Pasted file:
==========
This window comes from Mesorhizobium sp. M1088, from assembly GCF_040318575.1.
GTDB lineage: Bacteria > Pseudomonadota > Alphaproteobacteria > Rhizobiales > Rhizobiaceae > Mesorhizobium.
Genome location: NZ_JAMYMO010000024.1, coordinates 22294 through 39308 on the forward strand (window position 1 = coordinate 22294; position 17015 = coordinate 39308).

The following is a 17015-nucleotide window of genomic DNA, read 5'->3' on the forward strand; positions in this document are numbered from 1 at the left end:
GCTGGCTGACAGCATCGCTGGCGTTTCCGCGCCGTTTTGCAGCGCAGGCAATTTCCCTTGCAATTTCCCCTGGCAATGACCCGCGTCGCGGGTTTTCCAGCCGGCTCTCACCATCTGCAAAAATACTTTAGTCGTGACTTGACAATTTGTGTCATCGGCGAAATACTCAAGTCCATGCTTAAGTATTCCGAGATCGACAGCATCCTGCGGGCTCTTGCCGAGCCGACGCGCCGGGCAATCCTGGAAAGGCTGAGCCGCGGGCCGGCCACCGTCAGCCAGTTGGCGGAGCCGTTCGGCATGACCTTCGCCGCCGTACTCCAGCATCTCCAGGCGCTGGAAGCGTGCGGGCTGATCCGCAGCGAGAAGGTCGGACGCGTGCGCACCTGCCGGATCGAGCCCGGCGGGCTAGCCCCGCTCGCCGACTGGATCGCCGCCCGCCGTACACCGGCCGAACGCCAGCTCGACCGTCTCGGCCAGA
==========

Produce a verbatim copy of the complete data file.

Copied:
This window comes from Mesorhizobium sp. M1088, from assembly GCF_040318575.1.
GTDB lineage: Bacteria > Pseudomonadota > Alphaproteobacteria > Rhizobiales > Rhizobiaceae > Mesorhizobium.
Genome location: NZ_JAMYMO010000024.1, coordinates 22294 through 39308 on the forward strand (window position 1 = coordinate 22294; position 17015 = coordinate 39308).

The following is a 17015-nucleotide window of genomic DNA, read 5'->3' on the forward strand; positions in this document are numbered from 1 at the left end:
GCTGGCTGACAGCATCGCTGGCGTTTCCGCGCCGTTTTGCAGCGCAGGCAATTTCCCTTGCAATTTCCCCTGGCAATGACCCGCGTCGCGGGTTTTCCAGCCGGCTCTCACCATCTGCAAAAATACTTTAGTCGTGACTTGACAATTTGTGTCATCGGCGAAATACTCAAGTCCATGCTTAAGTATTCCGAGATCGACAGCATCCTGCGGGCTCTTGCCGAGCCGACGCGCCGGGCAATCCTGGAAAGGCTGAGCCGCGGGCCGGCCACCGTCAGCCAGTTGGCGGAGCCGTTCGGCATGACCTTCGCCGCCGTACTCCAGCATCTCCAGGCGCTGGAAGCGTGCGGGCTGATCCGCAGCGAGAAGGTCGGACGCGTGCGCACCTGCCGGATCGAGCCCGGCGGGCTAGCCCCGCTCGCCGACTGGATCGCCGCCCGCCGTACACCGGCCGAACGCCAGCTCGACCGTCTCGGCCAGA